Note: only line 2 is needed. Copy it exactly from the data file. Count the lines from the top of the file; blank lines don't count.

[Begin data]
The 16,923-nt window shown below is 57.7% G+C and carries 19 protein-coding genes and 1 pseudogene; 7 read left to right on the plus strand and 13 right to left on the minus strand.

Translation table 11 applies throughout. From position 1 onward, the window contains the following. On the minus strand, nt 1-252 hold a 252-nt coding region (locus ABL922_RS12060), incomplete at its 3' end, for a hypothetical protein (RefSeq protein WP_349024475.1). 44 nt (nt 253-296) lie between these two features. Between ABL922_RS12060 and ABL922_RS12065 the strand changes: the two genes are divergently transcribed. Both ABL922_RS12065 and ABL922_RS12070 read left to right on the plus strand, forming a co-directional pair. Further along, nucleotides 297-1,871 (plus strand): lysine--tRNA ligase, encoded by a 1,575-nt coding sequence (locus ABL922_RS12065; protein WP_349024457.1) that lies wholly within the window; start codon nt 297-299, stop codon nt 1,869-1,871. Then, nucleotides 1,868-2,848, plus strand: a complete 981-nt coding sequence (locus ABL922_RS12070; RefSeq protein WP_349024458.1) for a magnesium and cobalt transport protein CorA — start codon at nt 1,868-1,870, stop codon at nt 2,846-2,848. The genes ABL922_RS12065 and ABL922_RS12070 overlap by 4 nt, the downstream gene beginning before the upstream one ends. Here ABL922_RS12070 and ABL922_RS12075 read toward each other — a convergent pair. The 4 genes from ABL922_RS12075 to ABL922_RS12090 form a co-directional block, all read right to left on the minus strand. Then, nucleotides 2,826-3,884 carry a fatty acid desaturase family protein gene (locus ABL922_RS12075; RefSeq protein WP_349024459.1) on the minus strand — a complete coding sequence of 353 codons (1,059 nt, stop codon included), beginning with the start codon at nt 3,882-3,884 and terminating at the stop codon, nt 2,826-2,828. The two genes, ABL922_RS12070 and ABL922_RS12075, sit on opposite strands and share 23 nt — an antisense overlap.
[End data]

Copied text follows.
Translation table 11 applies throughout. From position 1 onward, the window contains the following. On the minus strand, nt 1-252 hold a 252-nt coding region (locus ABL922_RS12060), incomplete at its 3' end, for a hypothetical protein (RefSeq protein WP_349024475.1). 44 nt (nt 253-296) lie between these two features. Between ABL922_RS12060 and ABL922_RS12065 the strand changes: the two genes are divergently transcribed. Both ABL922_RS12065 and ABL922_RS12070 read left to right on the plus strand, forming a co-directional pair. Further along, nucleotides 297-1,871 (plus strand): lysine--tRNA ligase, encoded by a 1,575-nt coding sequence (locus ABL922_RS12065; protein WP_349024457.1) that lies wholly within the window; start codon nt 297-299, stop codon nt 1,869-1,871. Then, nucleotides 1,868-2,848, plus strand: a complete 981-nt coding sequence (locus ABL922_RS12070; RefSeq protein WP_349024458.1) for a magnesium and cobalt transport protein CorA — start codon at nt 1,868-1,870, stop codon at nt 2,846-2,848. The genes ABL922_RS12065 and ABL922_RS12070 overlap by 4 nt, the downstream gene beginning before the upstream one ends. Here ABL922_RS12070 and ABL922_RS12075 read toward each other — a convergent pair. The 4 genes from ABL922_RS12075 to ABL922_RS12090 form a co-directional block, all read right to left on the minus strand. Then, nucleotides 2,826-3,884 carry a fatty acid desaturase family protein gene (locus ABL922_RS12075; RefSeq protein WP_349024459.1) on the minus strand — a complete coding sequence of 353 codons (1,059 nt, stop codon included), beginning with the start codon at nt 3,882-3,884 and terminating at the stop codon, nt 2,826-2,828. The two genes, ABL922_RS12070 and ABL922_RS12075, sit on opposite strands and share 23 nt — an antisense overlap.